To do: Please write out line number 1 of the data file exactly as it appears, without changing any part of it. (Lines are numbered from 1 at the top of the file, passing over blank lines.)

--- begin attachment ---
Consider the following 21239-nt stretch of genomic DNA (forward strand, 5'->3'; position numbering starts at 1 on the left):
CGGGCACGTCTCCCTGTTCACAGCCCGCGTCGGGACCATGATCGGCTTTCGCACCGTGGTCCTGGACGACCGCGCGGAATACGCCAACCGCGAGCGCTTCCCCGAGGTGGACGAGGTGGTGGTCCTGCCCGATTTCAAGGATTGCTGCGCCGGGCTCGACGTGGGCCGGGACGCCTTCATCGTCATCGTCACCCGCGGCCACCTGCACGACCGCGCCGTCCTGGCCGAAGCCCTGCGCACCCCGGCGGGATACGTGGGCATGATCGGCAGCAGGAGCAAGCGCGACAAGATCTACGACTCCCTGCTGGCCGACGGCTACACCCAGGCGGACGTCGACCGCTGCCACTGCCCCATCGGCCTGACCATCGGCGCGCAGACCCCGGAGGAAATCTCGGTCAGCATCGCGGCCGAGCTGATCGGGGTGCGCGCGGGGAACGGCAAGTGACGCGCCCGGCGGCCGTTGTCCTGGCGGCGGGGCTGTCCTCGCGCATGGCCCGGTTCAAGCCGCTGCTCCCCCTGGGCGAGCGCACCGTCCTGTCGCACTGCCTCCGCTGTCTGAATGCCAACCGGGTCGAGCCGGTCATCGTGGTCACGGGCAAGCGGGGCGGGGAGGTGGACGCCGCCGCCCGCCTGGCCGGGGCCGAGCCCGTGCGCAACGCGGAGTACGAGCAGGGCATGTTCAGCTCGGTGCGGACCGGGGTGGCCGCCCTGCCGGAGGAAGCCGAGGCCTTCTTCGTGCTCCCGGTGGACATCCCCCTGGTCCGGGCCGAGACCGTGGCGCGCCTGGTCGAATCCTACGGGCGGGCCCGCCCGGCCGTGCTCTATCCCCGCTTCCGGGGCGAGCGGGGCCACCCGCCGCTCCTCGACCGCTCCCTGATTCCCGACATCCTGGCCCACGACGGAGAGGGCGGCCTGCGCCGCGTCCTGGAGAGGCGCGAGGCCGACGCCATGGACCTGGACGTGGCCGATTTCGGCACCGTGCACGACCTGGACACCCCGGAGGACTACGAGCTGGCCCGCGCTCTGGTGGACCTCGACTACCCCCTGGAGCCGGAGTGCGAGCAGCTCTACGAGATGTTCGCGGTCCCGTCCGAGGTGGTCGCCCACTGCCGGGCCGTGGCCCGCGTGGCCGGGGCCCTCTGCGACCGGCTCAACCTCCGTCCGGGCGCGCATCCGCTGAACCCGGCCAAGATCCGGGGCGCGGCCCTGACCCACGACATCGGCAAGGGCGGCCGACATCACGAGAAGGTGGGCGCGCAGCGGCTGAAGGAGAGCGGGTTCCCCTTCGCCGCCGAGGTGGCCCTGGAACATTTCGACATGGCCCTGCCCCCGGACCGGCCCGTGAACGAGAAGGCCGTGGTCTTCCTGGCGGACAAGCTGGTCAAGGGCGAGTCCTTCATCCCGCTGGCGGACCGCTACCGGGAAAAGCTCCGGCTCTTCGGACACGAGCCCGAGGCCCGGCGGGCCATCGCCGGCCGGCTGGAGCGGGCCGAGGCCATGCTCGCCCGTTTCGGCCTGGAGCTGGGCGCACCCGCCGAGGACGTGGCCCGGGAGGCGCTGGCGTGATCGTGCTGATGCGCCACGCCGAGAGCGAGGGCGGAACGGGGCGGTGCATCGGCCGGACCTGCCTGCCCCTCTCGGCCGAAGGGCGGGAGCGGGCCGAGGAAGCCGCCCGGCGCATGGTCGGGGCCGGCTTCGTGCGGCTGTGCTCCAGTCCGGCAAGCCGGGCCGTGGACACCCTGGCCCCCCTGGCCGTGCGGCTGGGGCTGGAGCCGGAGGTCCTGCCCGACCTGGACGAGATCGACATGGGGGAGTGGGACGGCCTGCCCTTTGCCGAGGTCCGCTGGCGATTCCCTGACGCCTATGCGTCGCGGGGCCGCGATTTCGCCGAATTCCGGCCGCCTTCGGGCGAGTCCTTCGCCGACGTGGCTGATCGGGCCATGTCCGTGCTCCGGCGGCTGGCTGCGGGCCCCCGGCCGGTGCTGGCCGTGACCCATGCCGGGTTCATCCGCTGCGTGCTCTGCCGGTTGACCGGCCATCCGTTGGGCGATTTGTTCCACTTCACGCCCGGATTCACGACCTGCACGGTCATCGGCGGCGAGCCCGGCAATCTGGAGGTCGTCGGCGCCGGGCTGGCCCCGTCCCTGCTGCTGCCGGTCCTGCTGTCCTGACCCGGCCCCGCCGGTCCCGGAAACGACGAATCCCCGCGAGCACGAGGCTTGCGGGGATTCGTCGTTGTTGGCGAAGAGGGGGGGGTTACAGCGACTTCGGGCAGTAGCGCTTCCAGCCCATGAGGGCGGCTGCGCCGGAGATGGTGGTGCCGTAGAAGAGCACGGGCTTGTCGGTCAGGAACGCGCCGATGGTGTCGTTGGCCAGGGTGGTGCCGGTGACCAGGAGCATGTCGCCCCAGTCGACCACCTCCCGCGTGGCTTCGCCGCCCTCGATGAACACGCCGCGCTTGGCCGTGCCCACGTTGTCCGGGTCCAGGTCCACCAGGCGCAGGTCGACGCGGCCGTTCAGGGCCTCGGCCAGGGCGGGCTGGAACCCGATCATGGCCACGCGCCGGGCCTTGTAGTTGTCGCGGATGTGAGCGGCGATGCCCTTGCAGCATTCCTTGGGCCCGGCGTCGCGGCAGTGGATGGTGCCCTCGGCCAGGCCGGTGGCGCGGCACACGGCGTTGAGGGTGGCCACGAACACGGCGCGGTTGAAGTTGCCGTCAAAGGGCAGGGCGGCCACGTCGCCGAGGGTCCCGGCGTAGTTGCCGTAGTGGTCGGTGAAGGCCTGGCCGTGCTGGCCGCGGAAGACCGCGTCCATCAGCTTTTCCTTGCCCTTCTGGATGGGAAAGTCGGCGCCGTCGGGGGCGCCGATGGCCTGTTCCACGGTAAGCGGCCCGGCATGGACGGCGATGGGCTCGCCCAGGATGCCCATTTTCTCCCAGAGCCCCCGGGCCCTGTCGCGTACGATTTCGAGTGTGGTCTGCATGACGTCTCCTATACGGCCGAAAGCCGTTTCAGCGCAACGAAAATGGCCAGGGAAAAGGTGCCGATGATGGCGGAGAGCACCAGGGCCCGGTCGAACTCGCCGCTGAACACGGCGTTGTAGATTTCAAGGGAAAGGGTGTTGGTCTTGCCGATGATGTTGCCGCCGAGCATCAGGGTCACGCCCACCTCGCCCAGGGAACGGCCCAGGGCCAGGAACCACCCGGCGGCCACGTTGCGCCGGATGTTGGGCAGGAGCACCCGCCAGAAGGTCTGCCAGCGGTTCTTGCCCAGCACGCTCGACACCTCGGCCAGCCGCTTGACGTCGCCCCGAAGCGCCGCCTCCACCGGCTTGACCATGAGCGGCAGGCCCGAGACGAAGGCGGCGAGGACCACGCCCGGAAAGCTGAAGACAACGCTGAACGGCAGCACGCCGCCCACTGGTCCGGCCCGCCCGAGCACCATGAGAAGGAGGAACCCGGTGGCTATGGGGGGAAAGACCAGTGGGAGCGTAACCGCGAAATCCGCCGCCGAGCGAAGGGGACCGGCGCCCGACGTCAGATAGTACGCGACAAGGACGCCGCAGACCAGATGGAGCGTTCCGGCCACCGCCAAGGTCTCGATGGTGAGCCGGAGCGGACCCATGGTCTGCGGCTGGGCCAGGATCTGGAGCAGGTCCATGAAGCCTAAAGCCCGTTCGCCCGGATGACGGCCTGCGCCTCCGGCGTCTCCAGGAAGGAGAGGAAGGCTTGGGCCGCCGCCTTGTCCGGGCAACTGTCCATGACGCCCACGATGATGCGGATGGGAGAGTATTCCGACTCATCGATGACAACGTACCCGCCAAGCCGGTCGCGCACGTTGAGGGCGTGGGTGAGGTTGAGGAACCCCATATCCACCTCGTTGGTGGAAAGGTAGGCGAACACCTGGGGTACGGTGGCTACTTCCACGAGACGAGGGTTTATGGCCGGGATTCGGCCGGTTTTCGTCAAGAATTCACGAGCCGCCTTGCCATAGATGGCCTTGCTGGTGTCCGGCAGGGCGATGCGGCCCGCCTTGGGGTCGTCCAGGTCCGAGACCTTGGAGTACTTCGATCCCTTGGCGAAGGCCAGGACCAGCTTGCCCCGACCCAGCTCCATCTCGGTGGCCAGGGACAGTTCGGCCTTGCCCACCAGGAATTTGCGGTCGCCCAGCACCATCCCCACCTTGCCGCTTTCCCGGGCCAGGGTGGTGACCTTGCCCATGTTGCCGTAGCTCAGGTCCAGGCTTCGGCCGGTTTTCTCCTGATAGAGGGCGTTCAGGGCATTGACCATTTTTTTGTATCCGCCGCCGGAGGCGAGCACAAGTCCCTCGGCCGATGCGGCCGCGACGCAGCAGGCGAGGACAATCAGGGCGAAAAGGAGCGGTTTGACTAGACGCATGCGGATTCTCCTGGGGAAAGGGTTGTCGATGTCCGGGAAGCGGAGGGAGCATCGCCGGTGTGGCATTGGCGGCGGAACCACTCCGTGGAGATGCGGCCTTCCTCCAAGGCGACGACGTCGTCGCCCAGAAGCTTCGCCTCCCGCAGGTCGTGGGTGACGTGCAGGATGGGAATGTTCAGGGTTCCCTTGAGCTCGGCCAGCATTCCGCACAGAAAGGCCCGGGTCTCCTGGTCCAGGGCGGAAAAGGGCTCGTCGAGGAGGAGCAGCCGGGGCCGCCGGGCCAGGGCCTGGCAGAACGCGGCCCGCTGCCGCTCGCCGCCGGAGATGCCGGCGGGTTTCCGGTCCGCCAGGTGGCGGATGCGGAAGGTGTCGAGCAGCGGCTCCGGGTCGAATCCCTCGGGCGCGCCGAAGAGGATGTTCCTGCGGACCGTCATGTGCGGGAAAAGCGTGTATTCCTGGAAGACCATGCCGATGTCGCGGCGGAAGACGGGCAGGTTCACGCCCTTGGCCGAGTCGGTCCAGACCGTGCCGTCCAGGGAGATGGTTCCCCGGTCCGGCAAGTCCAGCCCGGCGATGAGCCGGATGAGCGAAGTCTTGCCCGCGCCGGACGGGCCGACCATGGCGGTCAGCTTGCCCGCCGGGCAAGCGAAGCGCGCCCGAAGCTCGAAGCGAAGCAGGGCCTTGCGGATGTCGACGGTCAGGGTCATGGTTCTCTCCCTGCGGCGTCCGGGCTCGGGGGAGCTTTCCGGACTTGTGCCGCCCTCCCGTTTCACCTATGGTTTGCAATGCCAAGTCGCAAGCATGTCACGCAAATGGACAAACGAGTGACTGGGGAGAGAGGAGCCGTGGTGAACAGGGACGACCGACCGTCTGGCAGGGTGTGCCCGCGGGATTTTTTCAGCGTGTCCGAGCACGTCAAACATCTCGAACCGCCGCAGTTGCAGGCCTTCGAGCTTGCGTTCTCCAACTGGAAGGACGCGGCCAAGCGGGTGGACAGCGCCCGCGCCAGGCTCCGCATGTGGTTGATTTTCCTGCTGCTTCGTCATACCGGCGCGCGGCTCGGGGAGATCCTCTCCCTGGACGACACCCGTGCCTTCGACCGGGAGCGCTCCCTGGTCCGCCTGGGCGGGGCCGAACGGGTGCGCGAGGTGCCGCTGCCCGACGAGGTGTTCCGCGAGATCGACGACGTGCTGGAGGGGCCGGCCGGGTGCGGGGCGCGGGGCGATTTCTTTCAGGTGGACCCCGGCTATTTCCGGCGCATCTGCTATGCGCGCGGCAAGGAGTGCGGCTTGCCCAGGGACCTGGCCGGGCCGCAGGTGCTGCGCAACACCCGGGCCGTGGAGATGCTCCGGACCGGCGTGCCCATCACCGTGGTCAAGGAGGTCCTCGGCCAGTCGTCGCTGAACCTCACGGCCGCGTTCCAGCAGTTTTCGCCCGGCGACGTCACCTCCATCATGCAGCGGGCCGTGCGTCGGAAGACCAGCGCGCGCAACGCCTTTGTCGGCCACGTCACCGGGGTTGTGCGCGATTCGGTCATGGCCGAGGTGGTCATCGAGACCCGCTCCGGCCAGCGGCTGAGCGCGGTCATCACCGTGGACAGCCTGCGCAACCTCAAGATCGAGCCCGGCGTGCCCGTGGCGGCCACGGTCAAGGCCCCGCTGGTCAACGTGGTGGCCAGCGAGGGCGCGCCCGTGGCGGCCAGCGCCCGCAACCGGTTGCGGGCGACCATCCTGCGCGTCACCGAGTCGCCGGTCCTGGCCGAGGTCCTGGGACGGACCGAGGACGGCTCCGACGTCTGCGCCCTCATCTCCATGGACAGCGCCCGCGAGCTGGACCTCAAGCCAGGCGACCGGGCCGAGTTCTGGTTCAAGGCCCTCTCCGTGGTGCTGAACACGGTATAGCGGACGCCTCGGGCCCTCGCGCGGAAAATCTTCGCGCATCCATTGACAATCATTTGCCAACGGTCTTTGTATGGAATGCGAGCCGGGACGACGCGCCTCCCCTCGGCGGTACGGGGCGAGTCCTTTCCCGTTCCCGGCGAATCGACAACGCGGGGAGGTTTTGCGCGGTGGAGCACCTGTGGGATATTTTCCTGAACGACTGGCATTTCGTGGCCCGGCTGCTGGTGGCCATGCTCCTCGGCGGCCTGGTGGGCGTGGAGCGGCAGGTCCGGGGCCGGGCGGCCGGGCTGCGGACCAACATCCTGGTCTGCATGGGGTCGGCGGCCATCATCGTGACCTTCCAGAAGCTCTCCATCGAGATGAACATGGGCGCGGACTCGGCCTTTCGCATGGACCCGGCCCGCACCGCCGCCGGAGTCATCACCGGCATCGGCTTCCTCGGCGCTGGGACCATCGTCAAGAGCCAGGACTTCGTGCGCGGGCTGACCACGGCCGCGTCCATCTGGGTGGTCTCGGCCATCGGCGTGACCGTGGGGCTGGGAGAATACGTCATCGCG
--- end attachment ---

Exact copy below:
Consider the following 21239-nt stretch of genomic DNA (forward strand, 5'->3'; position numbering starts at 1 on the left):